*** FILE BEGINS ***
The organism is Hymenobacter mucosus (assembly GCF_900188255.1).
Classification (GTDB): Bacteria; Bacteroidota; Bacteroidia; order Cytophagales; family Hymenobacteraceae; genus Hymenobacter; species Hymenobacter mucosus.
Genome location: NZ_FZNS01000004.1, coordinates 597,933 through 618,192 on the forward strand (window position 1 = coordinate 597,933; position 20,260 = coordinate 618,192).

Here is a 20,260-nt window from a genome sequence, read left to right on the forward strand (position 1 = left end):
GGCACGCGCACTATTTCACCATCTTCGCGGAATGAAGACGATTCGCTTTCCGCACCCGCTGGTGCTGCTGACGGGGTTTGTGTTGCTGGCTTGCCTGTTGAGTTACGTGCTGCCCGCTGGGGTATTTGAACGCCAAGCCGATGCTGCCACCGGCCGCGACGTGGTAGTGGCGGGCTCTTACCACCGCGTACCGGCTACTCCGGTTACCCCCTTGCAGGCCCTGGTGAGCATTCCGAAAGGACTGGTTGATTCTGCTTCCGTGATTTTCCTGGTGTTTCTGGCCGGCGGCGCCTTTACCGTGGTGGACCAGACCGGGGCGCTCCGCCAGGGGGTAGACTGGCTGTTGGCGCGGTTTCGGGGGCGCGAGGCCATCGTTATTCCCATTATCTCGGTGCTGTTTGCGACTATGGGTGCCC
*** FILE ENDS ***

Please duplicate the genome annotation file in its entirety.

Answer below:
The organism is Hymenobacter mucosus (assembly GCF_900188255.1).
Classification (GTDB): Bacteria; Bacteroidota; Bacteroidia; order Cytophagales; family Hymenobacteraceae; genus Hymenobacter; species Hymenobacter mucosus.
Genome location: NZ_FZNS01000004.1, coordinates 597,933 through 618,192 on the forward strand (window position 1 = coordinate 597,933; position 20,260 = coordinate 618,192).

Here is a 20,260-nt window from a genome sequence, read left to right on the forward strand (position 1 = left end):
GGCACGCGCACTATTTCACCATCTTCGCGGAATGAAGACGATTCGCTTTCCGCACCCGCTGGTGCTGCTGACGGGGTTTGTGTTGCTGGCTTGCCTGTTGAGTTACGTGCTGCCCGCTGGGGTATTTGAACGCCAAGCCGATGCTGCCACCGGCCGCGACGTGGTAGTGGCGGGCTCTTACCACCGCGTACCGGCTACTCCGGTTACCCCCTTGCAGGCCCTGGTGAGCATTCCGAAAGGACTGGTTGATTCTGCTTCCGTGATTTTCCTGGTGTTTCTGGCCGGCGGCGCCTTTACCGTGGTGGACCAGACCGGGGCGCTCCGCCAGGGGGTAGACTGGCTGTTGGCGCGGTTTCGGGGGCGCGAGGCCATCGTTATTCCCATTATCTCGGTGCTGTTTGCGACTATGGGTGCCC